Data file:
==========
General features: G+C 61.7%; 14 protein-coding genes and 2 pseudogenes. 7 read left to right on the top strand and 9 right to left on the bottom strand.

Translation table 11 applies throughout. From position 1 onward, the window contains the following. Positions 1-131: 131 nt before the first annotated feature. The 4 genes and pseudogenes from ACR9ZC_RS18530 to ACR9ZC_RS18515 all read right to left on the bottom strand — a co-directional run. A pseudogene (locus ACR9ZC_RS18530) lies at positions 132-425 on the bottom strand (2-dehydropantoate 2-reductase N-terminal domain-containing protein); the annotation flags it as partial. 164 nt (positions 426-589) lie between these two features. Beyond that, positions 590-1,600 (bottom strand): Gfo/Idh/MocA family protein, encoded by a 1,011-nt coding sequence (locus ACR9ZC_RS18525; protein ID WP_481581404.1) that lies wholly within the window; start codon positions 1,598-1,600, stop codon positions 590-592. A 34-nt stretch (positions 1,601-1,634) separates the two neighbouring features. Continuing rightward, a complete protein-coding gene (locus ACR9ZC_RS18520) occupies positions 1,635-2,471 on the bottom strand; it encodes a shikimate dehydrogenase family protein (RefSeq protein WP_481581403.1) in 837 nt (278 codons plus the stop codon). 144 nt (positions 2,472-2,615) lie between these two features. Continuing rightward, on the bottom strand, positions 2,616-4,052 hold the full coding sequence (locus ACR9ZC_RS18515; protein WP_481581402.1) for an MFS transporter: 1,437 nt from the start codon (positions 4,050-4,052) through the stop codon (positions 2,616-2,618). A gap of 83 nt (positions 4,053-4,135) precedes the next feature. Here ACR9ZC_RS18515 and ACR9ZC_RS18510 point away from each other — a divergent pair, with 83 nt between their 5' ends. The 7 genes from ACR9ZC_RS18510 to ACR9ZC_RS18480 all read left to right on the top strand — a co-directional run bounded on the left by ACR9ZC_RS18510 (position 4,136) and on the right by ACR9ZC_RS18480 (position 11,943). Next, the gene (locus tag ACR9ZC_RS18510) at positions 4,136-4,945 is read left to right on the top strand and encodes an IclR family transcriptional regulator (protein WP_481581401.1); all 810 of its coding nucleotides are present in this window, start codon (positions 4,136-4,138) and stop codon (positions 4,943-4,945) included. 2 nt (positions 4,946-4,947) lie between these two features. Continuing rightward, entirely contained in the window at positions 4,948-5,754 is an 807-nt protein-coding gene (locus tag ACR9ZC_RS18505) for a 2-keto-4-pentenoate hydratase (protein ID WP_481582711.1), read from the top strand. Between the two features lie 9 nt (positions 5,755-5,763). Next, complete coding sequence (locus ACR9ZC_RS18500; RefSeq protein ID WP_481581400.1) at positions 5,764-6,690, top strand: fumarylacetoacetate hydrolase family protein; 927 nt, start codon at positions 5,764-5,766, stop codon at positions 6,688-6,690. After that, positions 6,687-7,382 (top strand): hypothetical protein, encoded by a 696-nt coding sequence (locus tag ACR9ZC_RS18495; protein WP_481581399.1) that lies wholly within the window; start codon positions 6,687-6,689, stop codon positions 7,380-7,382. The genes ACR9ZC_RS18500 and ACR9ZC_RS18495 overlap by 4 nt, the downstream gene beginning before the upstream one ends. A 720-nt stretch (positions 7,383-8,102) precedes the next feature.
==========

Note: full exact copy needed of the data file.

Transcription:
General features: G+C 61.7%; 14 protein-coding genes and 2 pseudogenes. 7 read left to right on the top strand and 9 right to left on the bottom strand.

Translation table 11 applies throughout. From position 1 onward, the window contains the following. Positions 1-131: 131 nt before the first annotated feature. The 4 genes and pseudogenes from ACR9ZC_RS18530 to ACR9ZC_RS18515 all read right to left on the bottom strand — a co-directional run. A pseudogene (locus ACR9ZC_RS18530) lies at positions 132-425 on the bottom strand (2-dehydropantoate 2-reductase N-terminal domain-containing protein); the annotation flags it as partial. 164 nt (positions 426-589) lie between these two features. Beyond that, positions 590-1,600 (bottom strand): Gfo/Idh/MocA family protein, encoded by a 1,011-nt coding sequence (locus ACR9ZC_RS18525; protein ID WP_481581404.1) that lies wholly within the window; start codon positions 1,598-1,600, stop codon positions 590-592. A 34-nt stretch (positions 1,601-1,634) separates the two neighbouring features. Continuing rightward, a complete protein-coding gene (locus ACR9ZC_RS18520) occupies positions 1,635-2,471 on the bottom strand; it encodes a shikimate dehydrogenase family protein (RefSeq protein WP_481581403.1) in 837 nt (278 codons plus the stop codon). 144 nt (positions 2,472-2,615) lie between these two features. Continuing rightward, on the bottom strand, positions 2,616-4,052 hold the full coding sequence (locus ACR9ZC_RS18515; protein WP_481581402.1) for an MFS transporter: 1,437 nt from the start codon (positions 4,050-4,052) through the stop codon (positions 2,616-2,618). A gap of 83 nt (positions 4,053-4,135) precedes the next feature. Here ACR9ZC_RS18515 and ACR9ZC_RS18510 point away from each other — a divergent pair, with 83 nt between their 5' ends. The 7 genes from ACR9ZC_RS18510 to ACR9ZC_RS18480 all read left to right on the top strand — a co-directional run bounded on the left by ACR9ZC_RS18510 (position 4,136) and on the right by ACR9ZC_RS18480 (position 11,943). Next, the gene (locus tag ACR9ZC_RS18510) at positions 4,136-4,945 is read left to right on the top strand and encodes an IclR family transcriptional regulator (protein WP_481581401.1); all 810 of its coding nucleotides are present in this window, start codon (positions 4,136-4,138) and stop codon (positions 4,943-4,945) included. 2 nt (positions 4,946-4,947) lie between these two features. Continuing rightward, entirely contained in the window at positions 4,948-5,754 is an 807-nt protein-coding gene (locus tag ACR9ZC_RS18505) for a 2-keto-4-pentenoate hydratase (protein ID WP_481582711.1), read from the top strand. Between the two features lie 9 nt (positions 5,755-5,763). Next, complete coding sequence (locus ACR9ZC_RS18500; RefSeq protein ID WP_481581400.1) at positions 5,764-6,690, top strand: fumarylacetoacetate hydrolase family protein; 927 nt, start codon at positions 5,764-5,766, stop codon at positions 6,688-6,690. After that, positions 6,687-7,382 (top strand): hypothetical protein, encoded by a 696-nt coding sequence (locus tag ACR9ZC_RS18495; protein WP_481581399.1) that lies wholly within the window; start codon positions 6,687-6,689, stop codon positions 7,380-7,382. The genes ACR9ZC_RS18500 and ACR9ZC_RS18495 overlap by 4 nt, the downstream gene beginning before the upstream one ends. A 720-nt stretch (positions 7,383-8,102) precedes the next feature.